Rated R for bloody violence, language and some sexuality/nudity

Video :4.5stars:
The 2.40:1 AVC encoded Blu-ray by Magnolia Pictures is nothing short of beautiful, with tight, finely detailed close ups, and wide angle shots that soak up the beauty of the Australian landscape. Colors are bright and very well saturated, with plenty of red, orange and green primary colors intermingled with the earthy and white sandy colors of the country to temper those bright and shiny colors. Contrast and skin tones are both natural and pleasing, with an ever so slight reddish push to the contrasts and black levels are incredibly well defined and inky. Detail, both long and closeup, look impeccable, with every fiber showing on Charlie’s black suit, and every line and scar on Jack’s nasty face perfectly viewable. Easily the best part of the whole disc, the video is a very very fine job by Magnolia.

Audio :4stars:
The 5.1 DTS-HD MA track is more than great for its intended purpose, and while it is naturally a bit front heavy, has some very solid performance in the sub and surround channels as well. Even though there is plenty of action, the majority of the time is spent with the dialog, listening to the three groups of people as they plot and plan their nefarious deeds, punctuated by short bursts of action where the surround and sub channels blow up with visceral intensity. The LFE channel adds some nice low end and is consistent throughout the film, but in those moments of higher action it really adds some oomph to the surrounding action. Surround channels are well done, with soft ambient noises coming through with pinpoint clarity and direction, complimented with moments of cacophony and chaos that really bring them to life. The front soundstage carries a majority of the work and while the center is where the dialog is mainly kept to, the mains have some nice directional queues and panning effects that keeps the sound stage rather lively.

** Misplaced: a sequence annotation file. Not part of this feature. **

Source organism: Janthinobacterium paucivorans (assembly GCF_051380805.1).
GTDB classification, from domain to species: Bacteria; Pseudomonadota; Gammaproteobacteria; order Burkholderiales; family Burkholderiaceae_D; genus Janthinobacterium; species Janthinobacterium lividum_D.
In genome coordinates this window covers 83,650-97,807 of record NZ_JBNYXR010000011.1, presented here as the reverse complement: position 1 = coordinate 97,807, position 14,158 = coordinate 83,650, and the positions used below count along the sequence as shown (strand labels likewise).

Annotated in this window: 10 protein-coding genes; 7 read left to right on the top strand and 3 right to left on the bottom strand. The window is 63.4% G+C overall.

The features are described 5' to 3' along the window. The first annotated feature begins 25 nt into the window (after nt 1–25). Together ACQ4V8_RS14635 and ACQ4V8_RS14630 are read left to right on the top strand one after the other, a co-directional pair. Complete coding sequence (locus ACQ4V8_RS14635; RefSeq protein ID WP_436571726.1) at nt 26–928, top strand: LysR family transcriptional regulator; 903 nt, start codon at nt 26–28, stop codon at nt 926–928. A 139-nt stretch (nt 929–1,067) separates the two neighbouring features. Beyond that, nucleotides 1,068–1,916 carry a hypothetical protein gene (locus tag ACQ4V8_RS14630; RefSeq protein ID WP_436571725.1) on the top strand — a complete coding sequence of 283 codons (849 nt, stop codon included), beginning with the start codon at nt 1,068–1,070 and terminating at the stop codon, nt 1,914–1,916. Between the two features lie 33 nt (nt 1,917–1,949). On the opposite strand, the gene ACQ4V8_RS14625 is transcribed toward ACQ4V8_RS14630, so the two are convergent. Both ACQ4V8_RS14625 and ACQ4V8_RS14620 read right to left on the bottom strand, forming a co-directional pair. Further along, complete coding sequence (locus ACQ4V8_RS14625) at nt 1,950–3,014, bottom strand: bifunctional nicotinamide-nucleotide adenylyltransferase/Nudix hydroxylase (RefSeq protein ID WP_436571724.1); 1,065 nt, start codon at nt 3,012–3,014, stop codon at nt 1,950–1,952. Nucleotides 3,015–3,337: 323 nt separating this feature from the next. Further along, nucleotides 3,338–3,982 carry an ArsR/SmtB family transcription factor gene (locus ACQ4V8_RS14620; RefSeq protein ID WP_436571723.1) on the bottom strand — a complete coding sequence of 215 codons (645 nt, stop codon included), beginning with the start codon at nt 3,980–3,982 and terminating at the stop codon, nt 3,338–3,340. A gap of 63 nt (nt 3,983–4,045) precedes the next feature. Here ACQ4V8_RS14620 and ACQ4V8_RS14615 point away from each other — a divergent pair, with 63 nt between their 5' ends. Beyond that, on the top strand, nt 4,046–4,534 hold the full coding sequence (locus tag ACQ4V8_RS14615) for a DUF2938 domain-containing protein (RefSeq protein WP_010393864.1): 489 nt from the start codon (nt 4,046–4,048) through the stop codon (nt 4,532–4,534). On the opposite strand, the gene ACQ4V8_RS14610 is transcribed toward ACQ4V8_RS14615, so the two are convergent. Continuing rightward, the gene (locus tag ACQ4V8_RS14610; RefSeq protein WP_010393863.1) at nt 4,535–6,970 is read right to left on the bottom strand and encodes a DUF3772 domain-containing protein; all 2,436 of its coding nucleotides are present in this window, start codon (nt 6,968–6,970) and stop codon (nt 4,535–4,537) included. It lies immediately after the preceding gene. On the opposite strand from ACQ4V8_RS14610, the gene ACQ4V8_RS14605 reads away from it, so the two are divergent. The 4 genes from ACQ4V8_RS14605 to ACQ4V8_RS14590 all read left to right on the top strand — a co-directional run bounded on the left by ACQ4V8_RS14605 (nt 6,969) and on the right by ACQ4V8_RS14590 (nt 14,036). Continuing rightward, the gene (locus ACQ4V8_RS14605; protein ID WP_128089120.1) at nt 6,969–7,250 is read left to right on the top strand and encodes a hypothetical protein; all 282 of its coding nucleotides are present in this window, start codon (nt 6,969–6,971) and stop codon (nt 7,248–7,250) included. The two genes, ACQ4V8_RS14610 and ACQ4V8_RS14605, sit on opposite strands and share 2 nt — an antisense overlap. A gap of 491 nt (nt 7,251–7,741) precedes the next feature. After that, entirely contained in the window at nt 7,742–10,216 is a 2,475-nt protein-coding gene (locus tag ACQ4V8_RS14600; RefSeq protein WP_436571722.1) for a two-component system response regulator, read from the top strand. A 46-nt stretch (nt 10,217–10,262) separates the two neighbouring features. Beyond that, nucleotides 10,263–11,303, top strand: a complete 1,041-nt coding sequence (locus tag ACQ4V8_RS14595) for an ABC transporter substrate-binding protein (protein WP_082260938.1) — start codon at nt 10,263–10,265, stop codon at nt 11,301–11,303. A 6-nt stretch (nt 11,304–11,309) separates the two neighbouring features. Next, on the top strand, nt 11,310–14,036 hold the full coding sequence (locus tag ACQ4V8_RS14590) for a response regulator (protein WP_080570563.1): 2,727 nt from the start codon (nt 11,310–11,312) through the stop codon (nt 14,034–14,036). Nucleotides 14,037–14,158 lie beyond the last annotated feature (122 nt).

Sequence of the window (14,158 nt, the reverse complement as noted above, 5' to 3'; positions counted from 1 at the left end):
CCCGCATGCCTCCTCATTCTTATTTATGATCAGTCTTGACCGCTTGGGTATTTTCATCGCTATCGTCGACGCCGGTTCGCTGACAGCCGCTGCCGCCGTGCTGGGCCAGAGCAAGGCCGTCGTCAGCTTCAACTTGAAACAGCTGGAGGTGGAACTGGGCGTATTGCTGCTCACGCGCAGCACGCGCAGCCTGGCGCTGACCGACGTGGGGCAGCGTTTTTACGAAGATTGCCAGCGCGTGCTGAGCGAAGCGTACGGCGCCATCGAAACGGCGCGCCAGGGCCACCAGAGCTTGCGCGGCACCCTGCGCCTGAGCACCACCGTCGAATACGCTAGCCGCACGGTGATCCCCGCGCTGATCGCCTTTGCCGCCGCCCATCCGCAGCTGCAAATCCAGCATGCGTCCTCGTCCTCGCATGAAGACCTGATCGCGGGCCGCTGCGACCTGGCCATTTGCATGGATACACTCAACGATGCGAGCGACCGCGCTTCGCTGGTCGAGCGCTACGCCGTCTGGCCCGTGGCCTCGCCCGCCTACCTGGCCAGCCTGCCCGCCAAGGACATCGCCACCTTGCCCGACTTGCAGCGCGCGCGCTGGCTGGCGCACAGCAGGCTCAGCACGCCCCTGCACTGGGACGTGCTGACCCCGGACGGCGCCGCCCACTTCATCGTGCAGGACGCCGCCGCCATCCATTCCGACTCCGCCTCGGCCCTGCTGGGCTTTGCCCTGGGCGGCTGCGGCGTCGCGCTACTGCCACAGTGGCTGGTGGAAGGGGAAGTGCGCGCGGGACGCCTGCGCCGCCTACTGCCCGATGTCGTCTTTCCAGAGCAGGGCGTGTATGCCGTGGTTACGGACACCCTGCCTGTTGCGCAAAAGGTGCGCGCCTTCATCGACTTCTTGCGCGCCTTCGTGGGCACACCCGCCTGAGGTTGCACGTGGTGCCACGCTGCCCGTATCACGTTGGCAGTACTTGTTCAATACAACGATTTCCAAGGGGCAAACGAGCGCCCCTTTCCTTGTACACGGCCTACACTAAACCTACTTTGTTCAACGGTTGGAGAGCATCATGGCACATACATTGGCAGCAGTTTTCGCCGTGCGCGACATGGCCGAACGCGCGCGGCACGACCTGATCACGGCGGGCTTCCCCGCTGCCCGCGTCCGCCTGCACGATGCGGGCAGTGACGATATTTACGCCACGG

Extras :3stars:

• Filmmaker Commentaries
• Deleted Scene
• Making of "Kill Me Three Times"
• Q&A
• Behind the Scenes Photo Gallery
• Poster Gallery
• Storyboards

Overall: :3.5stars:

Simon Pegg obviously wants to rise above the nerdy comic stuff that he’s stuck with to date, but “Kill Me Three Times” is a bit of a rough take off for the clever comedian. It has its moments, and I chuckled quite a bit at Simon Pegg’s performance, but in the end it can’t seem to rise above its Tarantino wannabe roots, leaving the viewer with a slightly cold taste in their mouth. The disc itself is quite pleasing, with amazing video and very good audio, and they even deigned to add in some pretty substantial extras to round out the package. I can’t poo poo the movie as it was certainly entertaining in parts, but I can’t blindly recommend it either, as there are too many flaws to ignore, so I have to recommend that it be a rental first.

Additional Information:

Starring: Simon Pegg, Luke Hemsworth, Alice Braga
Directed by: Kriv Stenders
Written by: James McFarland
Aspect Ratio: 2.40:1 AVC
Audio:English: DTS-HD MA 5.1
Studio: Magnolia Pictures
Rated: R
Runtime: 90 minutes
Blu-ray Release Date: July 7th 2015

Buy Kill Me Three Times On Blu-ray at Amazon

Recommendation: Rental